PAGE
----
We would expect that machine learning, AI and simple search will help us find a collection of competencies for people to perform as a task of today or a task of tomorrow. In the future we could see AI or other technologies being used for sentiment analysis. More and more people are going to begin to look at the values and the culture of an organisation to make the decision as to whether they want to join. The more people pay attention to their own learning, the more choices they will have because they will have the competence to be able to do more tasks. They will be able to look at the culture of an organisation and think 'do I actually want to work here or not'. We then get into candidate experience and how we can help candidates coming to the company to understand the true culture, so it's important it's not misrepresented. When someone joins the organisation, the employee experience within the first week normally defines whether someone is going to stay with that organisation for a while, so there has to be a lot of focus on that first week and then after that, there are life experiences that someone is going through, especially in these times of Covid, there are so many challenges that people are dealing with that there is definitely more room for sentiment analysis to improve the employee experience.
Eric believes that in the future we'll begin to see a wallet of competencies and within that wallet there would be data about our credentials, data about our job history and learning and employment records. These kinds of wallets of credentials, educational experiences, work experiences, coupled with assessments around our personality traits, what we value, our preferences, our ambitions will be targeted towards opportunities. People need a deeper understanding of themselves, and the kind of culture within an organisation that would be a good match - "Tinder for Jobs", if there is a good match, then people tend to enjoy their job and stay, but if they need to be someone different at work than they are in their natural habitat, then they're going to come home feeling stressed and unhappy. The people make the difference, so setting the culture to ensure that it resonates not only across employees, but also across the customer experience is essential. Just as employees have a choice as to whether they want to work with someone, based on values and preferences, customers will almost certainly make those decisions as well. The customer experience becomes more crucial and so recruiting for preferences, values etc becomes more important.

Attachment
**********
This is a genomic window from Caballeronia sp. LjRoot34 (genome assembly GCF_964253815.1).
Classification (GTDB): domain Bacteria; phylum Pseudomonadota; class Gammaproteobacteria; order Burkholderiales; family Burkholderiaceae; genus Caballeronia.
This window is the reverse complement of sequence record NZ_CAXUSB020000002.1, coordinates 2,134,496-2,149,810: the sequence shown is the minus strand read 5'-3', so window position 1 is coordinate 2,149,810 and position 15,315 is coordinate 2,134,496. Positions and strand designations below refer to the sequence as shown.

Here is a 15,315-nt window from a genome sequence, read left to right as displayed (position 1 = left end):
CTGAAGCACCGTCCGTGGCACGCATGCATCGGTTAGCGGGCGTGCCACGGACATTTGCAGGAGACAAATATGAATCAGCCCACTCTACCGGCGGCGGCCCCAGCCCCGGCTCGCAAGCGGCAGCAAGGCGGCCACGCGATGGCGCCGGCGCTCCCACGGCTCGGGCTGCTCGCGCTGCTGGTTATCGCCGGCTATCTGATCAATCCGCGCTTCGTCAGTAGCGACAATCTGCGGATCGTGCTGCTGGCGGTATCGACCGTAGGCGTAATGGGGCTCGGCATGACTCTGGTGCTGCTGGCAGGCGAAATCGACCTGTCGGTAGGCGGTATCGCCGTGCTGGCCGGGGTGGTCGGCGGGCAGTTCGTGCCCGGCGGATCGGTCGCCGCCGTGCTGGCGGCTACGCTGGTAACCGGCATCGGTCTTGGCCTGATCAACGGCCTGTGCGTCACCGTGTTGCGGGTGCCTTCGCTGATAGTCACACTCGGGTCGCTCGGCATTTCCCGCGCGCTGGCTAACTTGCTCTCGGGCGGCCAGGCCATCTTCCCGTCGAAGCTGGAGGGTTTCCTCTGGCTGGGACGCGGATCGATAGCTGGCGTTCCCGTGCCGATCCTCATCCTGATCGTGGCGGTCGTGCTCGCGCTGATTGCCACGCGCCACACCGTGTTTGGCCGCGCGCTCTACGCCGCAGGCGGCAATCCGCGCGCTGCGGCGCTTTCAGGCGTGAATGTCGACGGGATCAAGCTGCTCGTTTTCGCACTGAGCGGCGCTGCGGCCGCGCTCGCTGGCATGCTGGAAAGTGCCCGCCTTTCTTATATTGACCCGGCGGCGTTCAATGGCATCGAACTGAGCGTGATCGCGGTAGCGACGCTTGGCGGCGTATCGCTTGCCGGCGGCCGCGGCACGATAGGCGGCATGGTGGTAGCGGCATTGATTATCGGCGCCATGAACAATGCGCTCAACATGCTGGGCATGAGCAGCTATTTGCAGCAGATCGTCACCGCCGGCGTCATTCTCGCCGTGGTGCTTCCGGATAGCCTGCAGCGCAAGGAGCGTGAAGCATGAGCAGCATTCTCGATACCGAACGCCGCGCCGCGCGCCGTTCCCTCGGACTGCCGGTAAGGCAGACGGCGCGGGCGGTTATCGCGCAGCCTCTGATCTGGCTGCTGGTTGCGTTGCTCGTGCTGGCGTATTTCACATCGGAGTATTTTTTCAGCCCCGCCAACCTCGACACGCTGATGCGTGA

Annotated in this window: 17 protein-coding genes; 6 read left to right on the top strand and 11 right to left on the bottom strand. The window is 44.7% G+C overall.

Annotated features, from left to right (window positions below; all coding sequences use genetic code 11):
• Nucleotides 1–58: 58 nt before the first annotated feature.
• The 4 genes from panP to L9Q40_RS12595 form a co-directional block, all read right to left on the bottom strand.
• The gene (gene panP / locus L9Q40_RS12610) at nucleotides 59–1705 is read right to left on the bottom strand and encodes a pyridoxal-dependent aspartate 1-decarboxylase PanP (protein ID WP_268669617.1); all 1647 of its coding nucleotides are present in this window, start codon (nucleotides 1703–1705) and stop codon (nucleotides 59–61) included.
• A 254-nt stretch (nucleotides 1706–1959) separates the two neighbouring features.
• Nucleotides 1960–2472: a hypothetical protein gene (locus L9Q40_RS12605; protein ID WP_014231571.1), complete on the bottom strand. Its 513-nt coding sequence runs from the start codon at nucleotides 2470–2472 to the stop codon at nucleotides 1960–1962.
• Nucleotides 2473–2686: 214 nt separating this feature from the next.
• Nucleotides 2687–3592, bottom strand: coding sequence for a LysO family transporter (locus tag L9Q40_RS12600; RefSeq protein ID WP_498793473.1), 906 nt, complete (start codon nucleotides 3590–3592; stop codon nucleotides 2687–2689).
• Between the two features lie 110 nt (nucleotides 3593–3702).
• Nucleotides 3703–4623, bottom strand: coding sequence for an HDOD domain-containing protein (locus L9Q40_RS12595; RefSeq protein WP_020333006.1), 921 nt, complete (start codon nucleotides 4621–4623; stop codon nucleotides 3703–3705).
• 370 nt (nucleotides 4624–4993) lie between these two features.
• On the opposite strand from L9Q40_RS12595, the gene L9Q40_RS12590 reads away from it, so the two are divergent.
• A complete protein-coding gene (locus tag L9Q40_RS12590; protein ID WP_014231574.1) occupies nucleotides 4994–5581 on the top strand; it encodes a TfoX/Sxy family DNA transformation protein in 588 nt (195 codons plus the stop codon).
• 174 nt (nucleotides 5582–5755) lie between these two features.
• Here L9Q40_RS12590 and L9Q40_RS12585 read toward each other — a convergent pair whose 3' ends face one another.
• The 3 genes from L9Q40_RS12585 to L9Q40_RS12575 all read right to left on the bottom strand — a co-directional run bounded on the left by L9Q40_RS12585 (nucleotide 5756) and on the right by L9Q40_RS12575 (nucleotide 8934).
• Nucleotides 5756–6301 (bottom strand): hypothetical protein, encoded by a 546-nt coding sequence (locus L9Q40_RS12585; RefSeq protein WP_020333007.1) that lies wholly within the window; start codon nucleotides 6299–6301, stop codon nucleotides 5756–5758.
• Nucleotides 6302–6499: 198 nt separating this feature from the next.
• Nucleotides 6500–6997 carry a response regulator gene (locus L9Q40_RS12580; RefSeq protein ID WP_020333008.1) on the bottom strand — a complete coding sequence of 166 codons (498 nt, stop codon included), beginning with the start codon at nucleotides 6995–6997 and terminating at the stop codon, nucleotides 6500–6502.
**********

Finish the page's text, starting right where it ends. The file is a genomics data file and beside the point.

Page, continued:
Do humans feel that they're facing off against technology?
Handling complexity, handling ambiguity and understanding that the world is going to change is essential. The upskilling/reskilling revolution is here, we need to encourage people to learn by challenging them, but not breaking them. Everyone learns in different ways and AI could be a solution to finding the most appropriate learning environment for employees. Positivity, enthusiasm and curiosity are all crucial motivators to learning.
We tend to think that we're almost at the end of our technology development, but Eric suggests that we're just at the beginning. If we were to look 50 or 100 years into the future, it's not inconceivable that we'll have nomadic space flights and tourism to the moon. If we think like the Luddites, that it's all over, technology is going to replace us and we're just going to play video games all day, that's a fairly demotivating future.
"I wonder if we are transitioning from a world where employers focus on efficiency to a world where nurturing becomes more important. Machines are going to handle efficiency, we want our people to be creative, it doesn't just happen. People need time, space and autonomy to be creative, so I like the idea of nurturing a workforce to produce things and there are some great examples of how other companies have succeeded with this approach, such as Google who gave their employees one day per week to do whatever they wanted, which gave them some of their better innovations such as Gmail"
We'd like to take this opportunity to thank Eric Shepherd for his time and contribution to this webcast.